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The Terpsichore Dance Company is bringing eight sequential dream experiences into the waking world.

It's a performance that investigates the dream state through dance and music, chasing the qualities of the oneironaut. The term refers to one who explores dreams.

The company's latest production, "Oneironauts" debuts on April 13, with a second showing set for the following day. The 70-minute production, which was choreographed by the company's director, will be staged at the Babcock Theater.

“The dancers go through their dreams and usually have some sort of catharsis at the end of the dream," said Ricki Feeley, director and choreographer of Terpsichore. "They’re changed forever from these dreams.”

Feeley said the idea for depicting dreams through dance began a year ago, when the company debuted “Hiraeth,” which explored women's relationship with nature. The conversation shifted to nature appearing in dreams and, finally, the possibility of depicting dreams themselves.

Feeley began drafting the dances, and it became the company's collective project.

“It evolved from little bits of pieces of choreography coming together to long sequences of choreography,” said Kristie Martin, a dancer who has been with Terpsichore since its beginnings in 2010.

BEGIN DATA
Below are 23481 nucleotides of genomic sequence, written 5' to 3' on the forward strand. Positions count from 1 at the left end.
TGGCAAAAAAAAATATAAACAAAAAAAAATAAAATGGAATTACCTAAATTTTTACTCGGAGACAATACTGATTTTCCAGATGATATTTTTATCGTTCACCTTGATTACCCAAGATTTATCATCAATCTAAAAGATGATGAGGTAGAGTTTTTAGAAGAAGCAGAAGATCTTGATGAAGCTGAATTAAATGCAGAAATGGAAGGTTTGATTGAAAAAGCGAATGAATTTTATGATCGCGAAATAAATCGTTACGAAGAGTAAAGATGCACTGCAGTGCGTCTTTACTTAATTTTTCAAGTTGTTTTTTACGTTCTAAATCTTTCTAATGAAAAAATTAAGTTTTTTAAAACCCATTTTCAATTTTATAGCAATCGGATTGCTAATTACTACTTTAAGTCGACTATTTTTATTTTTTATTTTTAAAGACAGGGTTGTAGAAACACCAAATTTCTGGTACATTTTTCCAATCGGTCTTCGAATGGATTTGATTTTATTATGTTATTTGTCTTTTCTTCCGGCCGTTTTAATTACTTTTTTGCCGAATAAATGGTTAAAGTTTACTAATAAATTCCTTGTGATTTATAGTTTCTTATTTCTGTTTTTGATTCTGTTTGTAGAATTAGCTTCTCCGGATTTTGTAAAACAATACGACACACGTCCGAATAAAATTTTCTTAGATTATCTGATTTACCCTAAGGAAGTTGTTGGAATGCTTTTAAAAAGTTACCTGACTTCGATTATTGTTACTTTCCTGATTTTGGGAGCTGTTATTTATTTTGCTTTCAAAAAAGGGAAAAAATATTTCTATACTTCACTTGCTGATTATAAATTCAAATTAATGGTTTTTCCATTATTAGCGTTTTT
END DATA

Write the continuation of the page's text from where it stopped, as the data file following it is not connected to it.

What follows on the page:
The project evolved through months of workshopping. Early on, they included props to aid in the literal depiction of sleeping and dreaming. Ultimately, Feeley dropped most of the props to focus on the movements, the colors and the music.

Feeley said it added more to the overall experience.

“I just wanted to make sure that we were creating art from a perspective of it being new and not relying on these visual tools to lead the audience,” she said.

She worked to iron out the transitions between multiple dreams — each sequence bathed in its own color. The lighting is carefully set throughout. She carefully chose music that would carry the story and complement the ebbs and flows of the visual elements.

The music, Feeley said, is part of the story as well.

While the dancers worked on the production together, Martin said that Feeley's vision was the driving force.

“She’s very creative," Martin said of Feeley. "And we just are along for the ride sometimes.”

The finished performance features eight dream sequences. Among the experiences is a lucid dream, a prophetic dream, a nightmare and a false awakening, among others. At the beginning and end of the performance, all the dancers transition in and out of the dream state together.

Looking back on months of preparation and practice, Feeley said that it has been a long road to get to showtime. She said that things came together thanks to her company dancers, who supported and worked on bringing her choreography to fruition.

“I'm very lucky to have these women in my life," she said, "and that they trust me.”


General Assignment Reporter

Reporter for The Billings Gazette.